The ex-bureaucrat said that bar a small 'crescent' in the north (he did name the areas, but I know so little of India I didn't even try to memorise them) which was penetrated by Protestant missionaries such as Methodists, the Christian religion of India was in reality Catholicism. We then talked about the Portuguese and other European settlements in India and the long impact they had. he said that some Catholic areas in India pre-date the European arrival and many Indians claim their religion back to the arrival of the Apostle, Thomas.

In one of his letters, dealing with the European 'trading posts' in India, for example St Francis Xavier said that more Indians would be Christian if the behaviour of the Portuguese traders, sailors and settlers gave a better example of Christian life! I guess nothing changes, as Gandhi said much the same, several hundred years later.

Did their search for wealth mean the British Imperial forces missed a chance to create a Christian country in the East which would act as a buffer to Islam, in the way that Spanish Conquistadors created solidly Catholic countries throughout South and Central America? Might India's Christianity even have spread to modern Pakistan and other states?

I told the bureaucrat of the example of Japan which was on the verge of becoming a Catholic country, with the regent about to convert, when British and Dutch traders persuaded the royal family that there was a "plot" afoot to betray Japan to 'foreign powers.'

The "Christian" traders had the Japanese put Crosses outside entrances to towns and anyone who refused to spit on them was condemned. Many Christians (Japanese and European) were brutally tortured and many had their feet cut off. All this because of the lies of some jealous merchants, Christian in name only. A Catholic Japan might have meant a world of difference, which the men tortured in WW2 prisoner camps might only wonder about.

This was another example of when our own kith and kin - in search of the 'almighty dollar' stopped the spread of Christianity, for shallow short term benefit.

World history may have been very different.

Perhaps we shouldn't be so surprised.

The flag of the East India Company became the early flag of the British American Colonies, only to transmogrify into the USA's Star and Stripes.

The policy of the East India Company stopped Indians becoming Christian. The policies of American big business and military make many other peoples around the world hate us (because they see them as Christians).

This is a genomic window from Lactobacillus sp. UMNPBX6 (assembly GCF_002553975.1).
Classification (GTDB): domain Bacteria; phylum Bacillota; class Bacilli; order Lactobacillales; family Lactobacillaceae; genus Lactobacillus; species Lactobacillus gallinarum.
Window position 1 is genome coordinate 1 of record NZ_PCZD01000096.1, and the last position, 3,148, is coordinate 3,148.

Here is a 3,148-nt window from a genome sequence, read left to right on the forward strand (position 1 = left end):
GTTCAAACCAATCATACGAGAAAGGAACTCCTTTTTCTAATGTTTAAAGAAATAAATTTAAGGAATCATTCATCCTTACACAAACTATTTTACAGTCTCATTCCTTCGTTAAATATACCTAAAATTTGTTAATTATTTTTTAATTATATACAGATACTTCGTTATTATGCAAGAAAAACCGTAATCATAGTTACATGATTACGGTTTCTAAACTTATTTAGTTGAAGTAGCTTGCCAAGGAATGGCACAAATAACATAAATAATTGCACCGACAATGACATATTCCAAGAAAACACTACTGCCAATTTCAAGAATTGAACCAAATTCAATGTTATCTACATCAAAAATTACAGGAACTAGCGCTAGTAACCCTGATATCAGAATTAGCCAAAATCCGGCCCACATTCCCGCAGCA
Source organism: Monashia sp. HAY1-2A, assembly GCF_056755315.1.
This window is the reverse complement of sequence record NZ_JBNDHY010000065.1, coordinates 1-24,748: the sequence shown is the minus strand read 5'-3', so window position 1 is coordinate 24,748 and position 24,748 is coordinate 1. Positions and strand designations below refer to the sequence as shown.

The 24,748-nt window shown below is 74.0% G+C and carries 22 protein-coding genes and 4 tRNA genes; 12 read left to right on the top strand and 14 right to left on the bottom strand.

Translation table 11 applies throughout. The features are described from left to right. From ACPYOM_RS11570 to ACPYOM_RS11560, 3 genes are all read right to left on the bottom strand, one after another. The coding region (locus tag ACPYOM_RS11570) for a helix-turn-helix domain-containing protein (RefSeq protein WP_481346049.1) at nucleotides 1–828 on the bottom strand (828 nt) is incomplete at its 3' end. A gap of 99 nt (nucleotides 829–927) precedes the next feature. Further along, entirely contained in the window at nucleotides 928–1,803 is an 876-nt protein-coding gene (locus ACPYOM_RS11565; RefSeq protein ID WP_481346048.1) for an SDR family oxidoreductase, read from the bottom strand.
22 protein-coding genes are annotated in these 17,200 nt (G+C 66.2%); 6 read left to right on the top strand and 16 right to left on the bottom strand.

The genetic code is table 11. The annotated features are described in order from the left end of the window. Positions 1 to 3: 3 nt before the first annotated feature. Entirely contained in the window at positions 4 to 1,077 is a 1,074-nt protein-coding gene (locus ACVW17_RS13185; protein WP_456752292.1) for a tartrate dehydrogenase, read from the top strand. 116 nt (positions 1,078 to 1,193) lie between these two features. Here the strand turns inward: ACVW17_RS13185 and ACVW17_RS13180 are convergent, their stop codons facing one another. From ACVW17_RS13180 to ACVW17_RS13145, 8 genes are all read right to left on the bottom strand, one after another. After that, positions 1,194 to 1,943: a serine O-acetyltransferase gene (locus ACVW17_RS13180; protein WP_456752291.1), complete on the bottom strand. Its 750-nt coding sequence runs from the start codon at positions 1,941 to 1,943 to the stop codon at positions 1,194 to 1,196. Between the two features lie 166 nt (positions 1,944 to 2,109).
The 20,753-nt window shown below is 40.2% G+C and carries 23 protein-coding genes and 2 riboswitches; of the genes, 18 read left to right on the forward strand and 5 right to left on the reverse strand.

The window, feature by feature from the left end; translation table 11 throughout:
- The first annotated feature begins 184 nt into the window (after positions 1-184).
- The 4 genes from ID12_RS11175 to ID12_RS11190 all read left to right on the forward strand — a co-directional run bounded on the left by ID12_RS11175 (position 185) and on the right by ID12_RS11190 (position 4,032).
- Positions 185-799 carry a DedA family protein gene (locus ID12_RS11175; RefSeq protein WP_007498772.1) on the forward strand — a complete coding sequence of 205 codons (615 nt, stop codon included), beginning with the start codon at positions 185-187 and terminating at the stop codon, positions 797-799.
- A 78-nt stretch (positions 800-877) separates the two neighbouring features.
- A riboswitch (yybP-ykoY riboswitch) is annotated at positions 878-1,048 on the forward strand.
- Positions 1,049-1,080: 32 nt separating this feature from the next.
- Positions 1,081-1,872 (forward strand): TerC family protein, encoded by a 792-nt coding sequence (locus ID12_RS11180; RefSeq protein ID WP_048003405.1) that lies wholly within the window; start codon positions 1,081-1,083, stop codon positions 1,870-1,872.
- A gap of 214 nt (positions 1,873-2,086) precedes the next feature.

So whether today or hundreds of years ago, the international merchants are shafting us all, and putting money before actions that could make others think more kindly of us and our creed; which in turn might enable the Indians to be at ease in India, the Afghans in Afghanistan, Pakistanis in Pakistan and, in turn the Europeans peoples at ease in their own nations.

Dr. Saunders Lewis said that true nationalism was not about barbed wire borders, but about identity. He said that nations felt truly free under the common soil of Christendom. This is a message that other nationalists (such as G.K. Chesterton and Belloc) have spread.

These and many other nationalists promoted an anti-chauvinist, anti-parochial form of genuine nationalism that saw each people as equally valid.

Chesterton said that nationalists respected their neighbours whereas Imperialists wanted to conquer them.

In the Imperial age when the 'imperial dream' seemed the norm (despite the misgivings of some of the means if not the ends) some opportunities were woefully missed because of the greed of the international big businessmen.

In an age when the new Imperialists are fighting their illegal wars and the new international big businessmen are egging the military machine on so they can make more money, we nationalists must be seen to put forward the best for our own people, but also respect the nationhood and rights of other peoples.

If we start to act like Christian people -- as both St Francis Xavier and Gandhi attested! -- others may well learn to respect us as they haven't before.

If we continue to bully others (on the coat-tails of America) because their education policy, foreign policy or trading partners are not ours, then we will continue to be the enemy of many, which does us no favours at all.

If we behave in a civilised manner (at home and abroad) then we can build alliances, trade, understanding with peoples and nations across the globe, and seek to influence others, whilst insisting on our own rights. At the moment we just look like cowards and charlatans who do whatever America and Israel ask.